Hoopfest, Pig Out in the Park and the Spokane Co. Interstate Fair still a go despite COVID surge

SPOKANE, Wash. — In the next few weeks, you could grab some corndogs, play some games, or be shooting hoops in downtown Spokane. Three big events are coming back, but may be at risk with the COVID-19 surge.

Hoopfest, Pig Out in the Park and the Spokane County Interstate Fair were all canceled last year because of the pandemic. We’re just weeks away from them starting up, and like many of us they’ve been trying to keep up with all the changes as the virus changes.

Bringing back Hoopfest, the fair, and Pig Out in the Park this year will make things feel a little more normal, but it’ll still be different.

“It has been very stressful, I’m not going to lie about that,” said Erin Gurtel, the director of the Spokane County Interstate Fair.

The constant changing COVID climate has been tough to follow, but they’re leaning on the Spokane Regional Health District (SRHD) for advice. Right now, the district says things are a go.

“The high rates of transmission, if we continue to see that, we may need to have additional protocols in place over the next few weeks,” said Dr. Frank Velazquez, Interim Health Officer at SRHD.

The fair will have plenty of sanitation stations around. Gurtel says they updated many bathroom facilities have been updated to touch-less, too.

Normally more than 200,000 people walk through the fair during the 10 days it opens in September. Crowds may be a concern, but Gurtel says they will follow anything the health district recommends.

“Right now, we’re moving full-speed ahead. We are aware that we may have some things we’re going to be working through, maybe masking will come back into play, we just don’t know yet,” Gurtel said.

Last year, the fair did hold a fair food drive-thru, but Gurtel says she’s excited to have the full fair back this year.

It has been tough for them to find some staff, but operations will go on as is. If people are interested in working for the fair this year, Gurtel says they can stop by the Spokane County Fairgrounds office Monday through Friday between 9 a.m. and 4 p.m. to apply.

RELATED: Hoopfest to be much smaller this year

As for Hoopfest, it’s looking for volunteers to help out on September 11 and 12, too.

The world’s largest three-on-three basketball tournament will be a bit smaller this year.

Hoopfest director Matt Santangelo says they have about half the number of people registered to shoot hoops, which means they’ll see roughly 12,000 athletes. That translates to roughly around 3,200 teams.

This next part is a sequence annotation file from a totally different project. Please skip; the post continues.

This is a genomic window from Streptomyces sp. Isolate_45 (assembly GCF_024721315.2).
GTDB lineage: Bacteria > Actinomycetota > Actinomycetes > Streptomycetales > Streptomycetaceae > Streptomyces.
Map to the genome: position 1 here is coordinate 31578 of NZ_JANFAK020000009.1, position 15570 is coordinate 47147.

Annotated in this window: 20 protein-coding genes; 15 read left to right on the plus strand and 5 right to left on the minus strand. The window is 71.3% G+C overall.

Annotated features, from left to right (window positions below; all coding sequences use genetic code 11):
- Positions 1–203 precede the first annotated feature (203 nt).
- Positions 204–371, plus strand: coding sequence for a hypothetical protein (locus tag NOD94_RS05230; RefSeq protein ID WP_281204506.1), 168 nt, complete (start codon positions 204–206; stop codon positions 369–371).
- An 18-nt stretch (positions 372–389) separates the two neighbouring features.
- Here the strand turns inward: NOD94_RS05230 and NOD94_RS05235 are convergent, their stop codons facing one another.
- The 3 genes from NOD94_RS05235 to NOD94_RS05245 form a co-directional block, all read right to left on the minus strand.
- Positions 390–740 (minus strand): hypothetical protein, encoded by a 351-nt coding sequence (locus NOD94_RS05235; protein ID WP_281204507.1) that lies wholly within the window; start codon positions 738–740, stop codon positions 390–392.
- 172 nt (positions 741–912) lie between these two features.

There will be fewer courts this year, too, and they’ll be spread out in downtown.

“We’re right where we thought we’d be. There’s just so many conflicts in September,” said Santangelo. “School’s back in, fall sports, interstate fair. There’s just a lot more conflicts we have in September than we normally have in June. So the fact we got to this number, we’re thrilled.”

Santangelo says they’ll continue moving forward in planning Hoopfest unless the health district or state tells them not to.  They’ll have sanitation stands, handwashing stations and asking players to do health checks beforehand.

“We’re aware of the external forces, the uptick in cases, we’re paying attention to air quality. We’re trying to communicate that out to teams that are registered the best we can,” he said.

Hoopfest put plans in place in case they do get canceled. If it’s because of COVID-19 after August 17, teams will get a full refund if they’re requested. If it’s due to COVID-19 after that date, teams will get a 20 percent refund.

If Hoopfest is canceled because of air quality, which September could see some bad smoke, there will be no refunds.

Hoopfest says it will be watching the air quality closely and plan to postpone games if the air quality index remains above 150 for more than two hours. If AQI remains above 150 on Sunday, they will cancel the tournament.

As for Pig Out in the Park, which kicks off in a few weeks from now, it’ll also be a little different. Instead of beer gardens, you’ll be able to walk around with beer instead of be crowded in one area. At this point, it would take something drastic for all these events to get canceled.

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